I have found that there is some benefit, with some activities, to group students with others of the same level of ability. It can provide students who don't normally exercise leadership to use those skills. Students are more comfortable working in a group where they are not confronted with their limitations all the time. It may be beneficial for those students who naturally take a leading role to have some competition and have to learn to yield, submit to there and collaborate more. Students who always seem to get there own way are faced with other students who are equally strong. They learn what it's like to have to struggle to get ideas heard and develop better strategies for working with others. They become more empathetic and open to other ideas.
There are also compelling reasons to sometimes group strong, competent students together so that they are able to reach their full potential. This is especially so when dealing with a class where poor attitude is a key factor in the the lower level of achievement of others. It can be extremely frustrating for highly motivated students to have to continually compensate for those who chose drama as a subject for the wrong reasons, as a soft option.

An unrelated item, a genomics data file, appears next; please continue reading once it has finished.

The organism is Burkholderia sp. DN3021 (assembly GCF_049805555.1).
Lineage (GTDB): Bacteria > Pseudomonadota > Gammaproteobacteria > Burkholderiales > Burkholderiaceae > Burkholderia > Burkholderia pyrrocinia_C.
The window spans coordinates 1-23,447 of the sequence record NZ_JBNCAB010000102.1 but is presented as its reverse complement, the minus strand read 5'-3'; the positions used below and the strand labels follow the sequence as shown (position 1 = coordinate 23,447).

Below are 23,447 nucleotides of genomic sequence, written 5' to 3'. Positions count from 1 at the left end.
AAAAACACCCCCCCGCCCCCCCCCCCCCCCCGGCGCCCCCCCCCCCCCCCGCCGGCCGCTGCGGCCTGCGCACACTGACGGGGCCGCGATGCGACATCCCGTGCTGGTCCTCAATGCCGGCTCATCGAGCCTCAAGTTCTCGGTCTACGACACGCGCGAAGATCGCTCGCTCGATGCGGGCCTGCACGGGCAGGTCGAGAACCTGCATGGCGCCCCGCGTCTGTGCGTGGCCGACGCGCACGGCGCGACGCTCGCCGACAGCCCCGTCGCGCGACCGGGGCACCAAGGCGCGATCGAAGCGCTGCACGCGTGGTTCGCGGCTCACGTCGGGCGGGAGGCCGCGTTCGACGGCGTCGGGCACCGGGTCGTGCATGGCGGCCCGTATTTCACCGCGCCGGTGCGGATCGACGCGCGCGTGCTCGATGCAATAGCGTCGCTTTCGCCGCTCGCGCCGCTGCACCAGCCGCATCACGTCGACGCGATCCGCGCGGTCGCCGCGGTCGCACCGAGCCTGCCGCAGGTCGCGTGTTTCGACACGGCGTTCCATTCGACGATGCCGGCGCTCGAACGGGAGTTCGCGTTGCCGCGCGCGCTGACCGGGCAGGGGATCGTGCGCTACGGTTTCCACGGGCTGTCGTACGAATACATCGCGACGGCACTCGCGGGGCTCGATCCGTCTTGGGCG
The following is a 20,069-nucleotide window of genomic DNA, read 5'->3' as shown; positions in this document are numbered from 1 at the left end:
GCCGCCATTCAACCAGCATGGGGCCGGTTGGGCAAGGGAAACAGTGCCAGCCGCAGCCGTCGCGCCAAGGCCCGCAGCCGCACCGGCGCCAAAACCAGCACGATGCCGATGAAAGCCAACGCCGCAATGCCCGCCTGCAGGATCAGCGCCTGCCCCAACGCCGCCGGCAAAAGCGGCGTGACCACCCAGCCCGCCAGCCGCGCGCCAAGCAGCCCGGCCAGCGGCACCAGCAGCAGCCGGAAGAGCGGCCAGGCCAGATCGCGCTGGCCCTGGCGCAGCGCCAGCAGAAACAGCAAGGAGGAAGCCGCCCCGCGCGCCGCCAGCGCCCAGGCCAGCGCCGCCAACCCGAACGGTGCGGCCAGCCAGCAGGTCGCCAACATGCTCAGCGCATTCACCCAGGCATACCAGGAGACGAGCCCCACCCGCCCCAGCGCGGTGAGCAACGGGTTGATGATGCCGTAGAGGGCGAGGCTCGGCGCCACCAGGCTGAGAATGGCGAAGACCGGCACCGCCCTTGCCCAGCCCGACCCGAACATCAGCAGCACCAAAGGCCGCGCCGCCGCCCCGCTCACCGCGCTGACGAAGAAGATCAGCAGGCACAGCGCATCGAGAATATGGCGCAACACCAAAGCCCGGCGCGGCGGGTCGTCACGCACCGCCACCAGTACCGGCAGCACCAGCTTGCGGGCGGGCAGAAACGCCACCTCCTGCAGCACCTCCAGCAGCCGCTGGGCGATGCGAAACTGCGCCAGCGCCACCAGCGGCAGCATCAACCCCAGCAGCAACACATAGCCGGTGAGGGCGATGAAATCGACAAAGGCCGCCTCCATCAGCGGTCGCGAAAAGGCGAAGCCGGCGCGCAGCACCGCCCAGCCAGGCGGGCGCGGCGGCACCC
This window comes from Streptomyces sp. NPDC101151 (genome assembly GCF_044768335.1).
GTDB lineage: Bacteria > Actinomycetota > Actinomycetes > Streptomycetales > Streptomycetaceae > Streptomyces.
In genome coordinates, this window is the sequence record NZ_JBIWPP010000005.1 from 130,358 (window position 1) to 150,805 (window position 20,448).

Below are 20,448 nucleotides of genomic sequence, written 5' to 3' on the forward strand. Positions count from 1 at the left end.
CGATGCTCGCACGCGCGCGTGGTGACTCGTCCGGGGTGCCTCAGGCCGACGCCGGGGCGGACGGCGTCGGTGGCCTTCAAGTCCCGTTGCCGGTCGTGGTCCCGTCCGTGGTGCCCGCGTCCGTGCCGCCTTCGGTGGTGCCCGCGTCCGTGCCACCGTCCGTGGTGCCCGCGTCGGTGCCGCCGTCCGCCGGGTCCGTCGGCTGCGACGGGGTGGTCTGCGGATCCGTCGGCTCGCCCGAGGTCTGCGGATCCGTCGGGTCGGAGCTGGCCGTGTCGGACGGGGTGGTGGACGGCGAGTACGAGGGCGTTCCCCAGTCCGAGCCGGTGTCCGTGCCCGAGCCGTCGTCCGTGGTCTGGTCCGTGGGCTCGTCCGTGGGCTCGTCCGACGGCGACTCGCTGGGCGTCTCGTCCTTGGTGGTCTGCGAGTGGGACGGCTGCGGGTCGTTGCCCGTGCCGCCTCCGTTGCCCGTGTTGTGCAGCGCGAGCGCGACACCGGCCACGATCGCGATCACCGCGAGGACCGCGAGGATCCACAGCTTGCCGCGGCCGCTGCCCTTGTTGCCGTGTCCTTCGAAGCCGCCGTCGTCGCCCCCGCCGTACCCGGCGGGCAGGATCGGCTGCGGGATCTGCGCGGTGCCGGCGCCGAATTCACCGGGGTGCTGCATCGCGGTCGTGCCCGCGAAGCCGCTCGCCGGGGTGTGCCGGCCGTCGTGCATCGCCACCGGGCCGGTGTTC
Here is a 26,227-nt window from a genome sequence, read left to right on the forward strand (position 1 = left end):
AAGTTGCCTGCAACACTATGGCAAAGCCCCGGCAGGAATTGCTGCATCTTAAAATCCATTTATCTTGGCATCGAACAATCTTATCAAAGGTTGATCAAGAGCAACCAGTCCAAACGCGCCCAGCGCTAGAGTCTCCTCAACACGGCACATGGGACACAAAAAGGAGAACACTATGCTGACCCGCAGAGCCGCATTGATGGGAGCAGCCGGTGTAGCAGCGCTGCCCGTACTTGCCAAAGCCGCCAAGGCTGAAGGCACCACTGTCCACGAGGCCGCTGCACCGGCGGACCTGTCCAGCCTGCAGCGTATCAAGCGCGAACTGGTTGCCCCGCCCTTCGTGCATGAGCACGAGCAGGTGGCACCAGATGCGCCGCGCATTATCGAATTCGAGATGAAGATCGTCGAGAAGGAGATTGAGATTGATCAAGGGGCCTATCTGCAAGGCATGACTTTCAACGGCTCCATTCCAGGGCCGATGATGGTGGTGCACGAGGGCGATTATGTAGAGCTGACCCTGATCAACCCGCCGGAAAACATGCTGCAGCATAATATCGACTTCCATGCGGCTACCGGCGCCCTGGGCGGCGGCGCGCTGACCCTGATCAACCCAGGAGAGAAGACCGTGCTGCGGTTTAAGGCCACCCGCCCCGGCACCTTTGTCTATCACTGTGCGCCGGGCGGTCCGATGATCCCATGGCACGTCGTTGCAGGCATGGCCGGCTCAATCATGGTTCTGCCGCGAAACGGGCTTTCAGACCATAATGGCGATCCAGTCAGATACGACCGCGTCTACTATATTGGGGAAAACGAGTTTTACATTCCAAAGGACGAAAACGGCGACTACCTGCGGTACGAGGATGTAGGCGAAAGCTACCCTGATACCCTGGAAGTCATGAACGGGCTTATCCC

c) grouping according to specific skills - perhaps the best way to explain this is to give examples: It may be that in a unit that has as it's outcome the creation and performance of clown skits you make sure there are students in each group that have strong physical performance skills, as well as a good organiser, and maybe someone with artistic skills who could create great clown faces. In a unit that concludes with a documentary theatre performance you make sure there is a balance of students who are competent academically, particularly with research skills. You may also like to ensure that in each group you have at least one student who has proven to have strong scripting skills.
d) grouping for the benefit of the work environment - the observations you make in regard to group dynamics may prompt you to group specific activities as a form of social engineering. Once again examples best explain this: you may have a class that has a large proportion of ESL students. Due to cultural reasons they may find the drama class to be very challenging. They may come from a culture that doesn't value or encourage the expression of opinion or strong physical and emotional expressiveness. You may chose to group them in a way that balances their comfort zone with the need to extend them. Identify students who are naturally empathetic and nurturing to ESL students and those ESL students who lack confidence but are willing to step out of their comfort zone. Include also in the grouping those who feel safer working with other ESL students from the same culture. The ultimate aim is to get every student to be able to leave their comfort zone and develop strong skills in physical and emotional expression, as well as feeling comfortable working with a whole range of different students.